6:30 p.m. update: A man who sued a woman because she was texting during a movie on their first date at an Austin theater said he plans to drop the lawsuit Friday because she paid him back the price of her movie ticket.
“I feel that Crystal met me halfway,” said Brandon Vezmar, a 37-year-old communications company owner from Austin.
Vezmar sued Crystal Cruz of Round Rock in small claims court last week asking for damages of $17.31, which was the price of her movie ticket to a 3D showing of Guardians of the Galaxy Vol. 2 at Barton Creek Square.
Cruz paid Vezmar back the money Thursday after the producers of the television show Inside Edition asked her to meet Vezmar outside the movie theater.
Vezmar said getting the money back wasn’t “the outcome he hoped for.”
“I felt ambushed because Inside Edition put me in a spot where I was forced to let the media steal the narrative as opposed to making the decision in my own time,” he said.
Vezmar said he mainly filed the lawsuit to address the issue of texting during a movie.
Cruz said Thursday she just texted three times in the movie theater to a friend who was having trouble with a boyfriend. Vezmar disagreed saying Cruz texted continuously for 15 minutes.
“I would not have filed a lawsuit over three texts,” he said.
He said he has asked his supporters on Twitter to donate $17.31 to a charity of their choice “out of respect for what I’ve done for them and the sanctity of the theater going experience.”
3 p.m. update: The woman who was sued for texting during a movie said Thursday afternoon she just repaid Brandon Vezmar the $17.31 he was asking for in the lawsuit. The money was for the price of her ticket to a 3-D showing of “Guardians of the Galaxy Vol. 2,” which she watched with him on a first date.
Crystal Cruz of Round Rock, 35, said she walked up to Vezmar during the taping of a television interview for “Inside Edition” on Thursday and handed Vezmar the money outside the Barton Creek Square mall theater. He said he would drop the lawsuit, Cruz said.
Vezmar declined to comment Wednesday afternoon about what happened during the interview, which was to air at 3 p.m. Wednesday. Cruz said the producers of the show asked her to meet Vezmar outside the theater for the interview.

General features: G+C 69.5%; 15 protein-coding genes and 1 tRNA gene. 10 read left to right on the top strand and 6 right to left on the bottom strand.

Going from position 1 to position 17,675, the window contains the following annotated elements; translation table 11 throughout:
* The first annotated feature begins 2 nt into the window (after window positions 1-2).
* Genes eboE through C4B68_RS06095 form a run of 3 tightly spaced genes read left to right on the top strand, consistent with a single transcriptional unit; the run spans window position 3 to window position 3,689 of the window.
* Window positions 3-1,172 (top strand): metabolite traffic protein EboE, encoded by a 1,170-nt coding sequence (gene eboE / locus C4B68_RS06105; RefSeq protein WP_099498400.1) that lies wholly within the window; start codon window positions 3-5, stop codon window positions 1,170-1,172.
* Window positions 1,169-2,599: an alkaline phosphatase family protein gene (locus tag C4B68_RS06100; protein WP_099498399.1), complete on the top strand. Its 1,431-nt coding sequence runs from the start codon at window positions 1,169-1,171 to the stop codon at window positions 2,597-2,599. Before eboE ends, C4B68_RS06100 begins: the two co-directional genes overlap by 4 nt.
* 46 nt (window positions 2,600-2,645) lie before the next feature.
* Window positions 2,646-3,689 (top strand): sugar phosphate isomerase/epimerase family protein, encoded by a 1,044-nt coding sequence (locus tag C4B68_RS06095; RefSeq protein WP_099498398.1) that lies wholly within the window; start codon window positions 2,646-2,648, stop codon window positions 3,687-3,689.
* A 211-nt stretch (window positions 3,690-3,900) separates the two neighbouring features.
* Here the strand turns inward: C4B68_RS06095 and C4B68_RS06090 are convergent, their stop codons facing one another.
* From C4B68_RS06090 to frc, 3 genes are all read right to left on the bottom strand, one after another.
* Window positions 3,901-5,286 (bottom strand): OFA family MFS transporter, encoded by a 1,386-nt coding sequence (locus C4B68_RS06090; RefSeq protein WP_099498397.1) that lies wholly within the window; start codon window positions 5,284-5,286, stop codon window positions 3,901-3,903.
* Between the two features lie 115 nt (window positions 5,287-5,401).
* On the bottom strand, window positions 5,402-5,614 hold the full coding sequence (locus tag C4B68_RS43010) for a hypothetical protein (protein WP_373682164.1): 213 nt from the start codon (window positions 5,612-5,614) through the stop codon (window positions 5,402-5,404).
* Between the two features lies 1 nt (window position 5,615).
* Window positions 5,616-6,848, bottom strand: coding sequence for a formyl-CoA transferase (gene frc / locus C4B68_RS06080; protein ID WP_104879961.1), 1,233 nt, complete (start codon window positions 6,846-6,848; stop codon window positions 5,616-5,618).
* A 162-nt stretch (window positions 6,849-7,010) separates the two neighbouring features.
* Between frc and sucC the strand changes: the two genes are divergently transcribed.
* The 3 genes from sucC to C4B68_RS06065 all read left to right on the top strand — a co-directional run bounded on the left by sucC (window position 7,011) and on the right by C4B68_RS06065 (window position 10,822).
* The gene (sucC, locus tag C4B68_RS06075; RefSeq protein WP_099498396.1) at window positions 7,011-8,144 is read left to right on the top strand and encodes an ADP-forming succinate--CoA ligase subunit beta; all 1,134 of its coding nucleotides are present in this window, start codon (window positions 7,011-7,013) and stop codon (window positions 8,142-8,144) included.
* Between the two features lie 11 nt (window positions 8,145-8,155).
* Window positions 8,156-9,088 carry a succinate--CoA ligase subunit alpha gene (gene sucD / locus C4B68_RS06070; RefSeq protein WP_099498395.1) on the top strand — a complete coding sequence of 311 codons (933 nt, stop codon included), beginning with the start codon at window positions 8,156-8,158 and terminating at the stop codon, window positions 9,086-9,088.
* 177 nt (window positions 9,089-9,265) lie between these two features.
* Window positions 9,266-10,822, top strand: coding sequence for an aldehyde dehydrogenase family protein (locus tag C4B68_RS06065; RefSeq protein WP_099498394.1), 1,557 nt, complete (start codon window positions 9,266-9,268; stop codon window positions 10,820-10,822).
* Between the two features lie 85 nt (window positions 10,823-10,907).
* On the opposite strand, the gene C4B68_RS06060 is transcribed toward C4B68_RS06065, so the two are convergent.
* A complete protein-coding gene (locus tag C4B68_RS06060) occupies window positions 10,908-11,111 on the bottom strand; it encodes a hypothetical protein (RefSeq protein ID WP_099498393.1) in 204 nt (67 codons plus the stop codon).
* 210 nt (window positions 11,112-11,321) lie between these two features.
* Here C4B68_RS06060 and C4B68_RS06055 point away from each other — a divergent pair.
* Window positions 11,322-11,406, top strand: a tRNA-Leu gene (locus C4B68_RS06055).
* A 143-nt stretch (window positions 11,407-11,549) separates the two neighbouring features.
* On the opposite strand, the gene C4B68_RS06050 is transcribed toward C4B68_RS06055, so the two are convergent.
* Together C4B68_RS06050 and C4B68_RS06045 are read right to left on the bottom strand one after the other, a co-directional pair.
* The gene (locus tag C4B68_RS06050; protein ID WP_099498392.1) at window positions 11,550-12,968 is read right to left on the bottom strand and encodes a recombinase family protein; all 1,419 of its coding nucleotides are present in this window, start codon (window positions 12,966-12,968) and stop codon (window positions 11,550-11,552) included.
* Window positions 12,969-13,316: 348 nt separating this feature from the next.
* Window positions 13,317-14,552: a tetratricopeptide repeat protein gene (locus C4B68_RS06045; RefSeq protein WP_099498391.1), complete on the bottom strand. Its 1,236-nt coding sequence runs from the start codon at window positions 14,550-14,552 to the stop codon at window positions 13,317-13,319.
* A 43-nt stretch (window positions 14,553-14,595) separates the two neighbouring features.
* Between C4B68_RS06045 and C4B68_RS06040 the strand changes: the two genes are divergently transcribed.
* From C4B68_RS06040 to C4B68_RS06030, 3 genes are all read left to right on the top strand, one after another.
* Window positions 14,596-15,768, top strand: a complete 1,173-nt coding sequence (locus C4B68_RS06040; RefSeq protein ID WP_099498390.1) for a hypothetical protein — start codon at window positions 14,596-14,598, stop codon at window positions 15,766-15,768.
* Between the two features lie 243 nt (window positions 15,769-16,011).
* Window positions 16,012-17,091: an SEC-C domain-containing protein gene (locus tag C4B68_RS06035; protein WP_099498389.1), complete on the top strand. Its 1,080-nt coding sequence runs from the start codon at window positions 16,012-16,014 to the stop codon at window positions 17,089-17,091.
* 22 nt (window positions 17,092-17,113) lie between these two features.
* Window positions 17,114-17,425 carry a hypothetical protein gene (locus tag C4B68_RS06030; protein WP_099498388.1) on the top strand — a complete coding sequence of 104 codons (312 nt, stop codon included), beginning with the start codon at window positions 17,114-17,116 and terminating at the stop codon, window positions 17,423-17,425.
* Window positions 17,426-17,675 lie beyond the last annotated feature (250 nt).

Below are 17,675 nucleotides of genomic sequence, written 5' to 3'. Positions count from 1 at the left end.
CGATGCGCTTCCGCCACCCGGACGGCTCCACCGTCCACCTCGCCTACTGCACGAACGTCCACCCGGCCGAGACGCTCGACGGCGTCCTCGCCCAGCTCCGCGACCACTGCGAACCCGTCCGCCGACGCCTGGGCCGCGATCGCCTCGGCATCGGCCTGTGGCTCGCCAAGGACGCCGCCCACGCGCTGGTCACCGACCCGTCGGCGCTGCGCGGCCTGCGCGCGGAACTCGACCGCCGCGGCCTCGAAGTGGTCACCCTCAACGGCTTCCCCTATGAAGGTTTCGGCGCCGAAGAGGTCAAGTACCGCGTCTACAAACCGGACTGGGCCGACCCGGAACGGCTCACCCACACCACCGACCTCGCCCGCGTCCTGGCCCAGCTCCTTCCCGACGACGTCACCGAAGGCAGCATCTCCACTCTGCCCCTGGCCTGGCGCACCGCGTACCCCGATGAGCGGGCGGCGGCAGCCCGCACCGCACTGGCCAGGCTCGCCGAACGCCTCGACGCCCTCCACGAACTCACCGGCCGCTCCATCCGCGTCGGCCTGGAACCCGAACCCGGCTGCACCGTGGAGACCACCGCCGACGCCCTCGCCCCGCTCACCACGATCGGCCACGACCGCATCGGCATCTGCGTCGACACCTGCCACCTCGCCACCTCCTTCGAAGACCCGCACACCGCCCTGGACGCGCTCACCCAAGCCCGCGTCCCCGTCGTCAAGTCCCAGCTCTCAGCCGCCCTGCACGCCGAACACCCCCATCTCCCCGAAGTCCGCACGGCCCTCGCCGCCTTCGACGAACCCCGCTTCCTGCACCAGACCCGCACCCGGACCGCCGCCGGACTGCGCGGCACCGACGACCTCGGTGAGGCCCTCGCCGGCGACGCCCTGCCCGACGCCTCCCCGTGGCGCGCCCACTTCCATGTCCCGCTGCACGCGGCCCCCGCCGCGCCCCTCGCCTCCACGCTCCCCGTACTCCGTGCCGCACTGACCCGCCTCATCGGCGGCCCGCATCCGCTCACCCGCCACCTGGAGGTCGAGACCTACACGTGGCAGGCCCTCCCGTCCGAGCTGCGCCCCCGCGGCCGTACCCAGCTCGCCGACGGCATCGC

“I got my point across,” said Cruz. “I was in front of him standing there dead in his face and I felt like clearing my name,” she said. She said she told Vezmar she sent three texts during the movie and not 10 to 20 texts like he stated in the lawsuit he filed in a small-claims court in Travis County.
“Brandon was putting me out there as a bad person who was texting constantly,” she said.
“Can we please just put this behind us?” she asked him during the interview for “Inside Edition.”
Earlier: The man who sued a woman for texting during their first date at a movie in Austin said her allegations that she left him at the theater because she did not feel safe with him are “nonsense.”
The 35-year-old Round Rock woman said she was involved in an interview Thursday and didn’t have time to talk to the Statesman. She said during an interview with KVUE-TV that Brandon Vezmar’s behavior made her “extremely uncomfortable” and she felt “I needed to remove myself from the situation for my own safety.”
She also said, according to KVUE-TV, that “he has escalated the situation far past what any mentally healthy person would.”
Vezmar, a 37-year-old Austin resident who owns his own communications company, said Thursday it was “not true” that he made the woman feel unsafe. It was their first date and they had met online through Bumble, he said. He said she asked him to drive her car to the movie and they enjoyed a slice of pizza at the Home Slice restaurant on May 6 before going to the theater at Barton Creek Square shopping mall.
“We had a nice conversation and it was very pleasant,” Vezmar said. He said they also laughed together at the previews that were shown before the movie. The woman left the theater after Vezmar asked her to stop texting during the film.
Vezmar filed a small-claims lawsuit against her in a Travis County court last week asking that she repay him the price of the 3-D movie ticket, which was $17.31.
He also said the woman’s allegations that he was trying to stalk her through contacting her sister were untrue. Vezmar said he reached out to the woman’s sister to find out the woman’s address so the lawsuit could be sent to her.
He said he never “at any step of the way wanted to bring her harm.”
The story about the lawsuit has gone viral since it was broken by the Statesman on Tuesday morning. Vezmar said he is appearing on “Jimmy Kimmel Live!” Thursday night to talk about what happened.
“Jimmy Kimmel Live!” did not immediately reply Thursday to a request for comment about the interview with Vezmar. Vezmar said he has also been interviewed by “Inside Edition” as well as morning talk shows in England and Australia since the story hit the news.
He said he is considering an offer by Alamo Drafthouse CEO Tim League to drop the lawsuit in exchange for a $17.31 gift certificate from the Austin-based theater chain. The good thing about the lawsuit, Vezmar said, is that it has provoked a lot of comment about what is “good behavior” in a movie.